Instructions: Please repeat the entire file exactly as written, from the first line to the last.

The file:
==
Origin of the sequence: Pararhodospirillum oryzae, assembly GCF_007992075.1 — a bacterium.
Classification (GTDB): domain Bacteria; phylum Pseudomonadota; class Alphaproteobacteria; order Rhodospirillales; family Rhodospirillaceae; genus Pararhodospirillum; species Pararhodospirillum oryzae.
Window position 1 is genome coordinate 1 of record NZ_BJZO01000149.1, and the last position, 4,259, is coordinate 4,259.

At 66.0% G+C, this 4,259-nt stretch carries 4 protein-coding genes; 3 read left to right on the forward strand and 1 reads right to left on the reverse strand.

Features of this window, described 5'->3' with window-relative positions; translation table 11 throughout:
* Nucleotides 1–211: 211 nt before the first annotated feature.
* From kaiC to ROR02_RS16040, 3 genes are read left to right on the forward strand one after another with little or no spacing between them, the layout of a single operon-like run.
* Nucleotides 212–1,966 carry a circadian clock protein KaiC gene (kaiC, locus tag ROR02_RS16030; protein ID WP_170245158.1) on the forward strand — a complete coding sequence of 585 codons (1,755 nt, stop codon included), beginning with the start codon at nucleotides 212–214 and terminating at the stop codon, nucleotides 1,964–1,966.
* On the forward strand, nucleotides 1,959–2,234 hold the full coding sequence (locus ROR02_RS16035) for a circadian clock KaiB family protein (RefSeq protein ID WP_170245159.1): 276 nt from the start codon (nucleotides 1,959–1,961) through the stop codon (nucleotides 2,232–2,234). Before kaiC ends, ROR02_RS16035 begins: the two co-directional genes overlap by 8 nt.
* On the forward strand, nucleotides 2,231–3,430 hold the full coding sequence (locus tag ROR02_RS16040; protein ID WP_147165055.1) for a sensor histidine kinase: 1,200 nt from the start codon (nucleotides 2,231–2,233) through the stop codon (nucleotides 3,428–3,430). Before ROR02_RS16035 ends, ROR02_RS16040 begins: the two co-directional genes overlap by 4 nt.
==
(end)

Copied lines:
Origin of the sequence: Pararhodospirillum oryzae, assembly GCF_007992075.1 — a bacterium.
Classification (GTDB): domain Bacteria; phylum Pseudomonadota; class Alphaproteobacteria; order Rhodospirillales; family Rhodospirillaceae; genus Pararhodospirillum; species Pararhodospirillum oryzae.
Window position 1 is genome coordinate 1 of record NZ_BJZO01000149.1, and the last position, 4,259, is coordinate 4,259.

At 66.0% G+C, this 4,259-nt stretch carries 4 protein-coding genes; 3 read left to right on the forward strand and 1 reads right to left on the reverse strand.

Features of this window, described 5'->3' with window-relative positions; translation table 11 throughout:
* Nucleotides 1–211: 211 nt before the first annotated feature.
* From kaiC to ROR02_RS16040, 3 genes are read left to right on the forward strand one after another with little or no spacing between them, the layout of a single operon-like run.
* Nucleotides 212–1,966 carry a circadian clock protein KaiC gene (kaiC, locus tag ROR02_RS16030; protein ID WP_170245158.1) on the forward strand — a complete coding sequence of 585 codons (1,755 nt, stop codon included), beginning with the start codon at nucleotides 212–214 and terminating at the stop codon, nucleotides 1,964–1,966.
* On the forward strand, nucleotides 1,959–2,234 hold the full coding sequence (locus ROR02_RS16035) for a circadian clock KaiB family protein (RefSeq protein ID WP_170245159.1): 276 nt from the start codon (nucleotides 1,959–1,961) through the stop codon (nucleotides 2,232–2,234). Before kaiC ends, ROR02_RS16035 begins: the two co-directional genes overlap by 8 nt.
* On the forward strand, nucleotides 2,231–3,430 hold the full coding sequence (locus tag ROR02_RS16040; protein ID WP_147165055.1) for a sensor histidine kinase: 1,200 nt from the start codon (nucleotides 2,231–2,233) through the stop codon (nucleotides 3,428–3,430). Before ROR02_RS16035 ends, ROR02_RS16040 begins: the two co-directional genes overlap by 4 nt.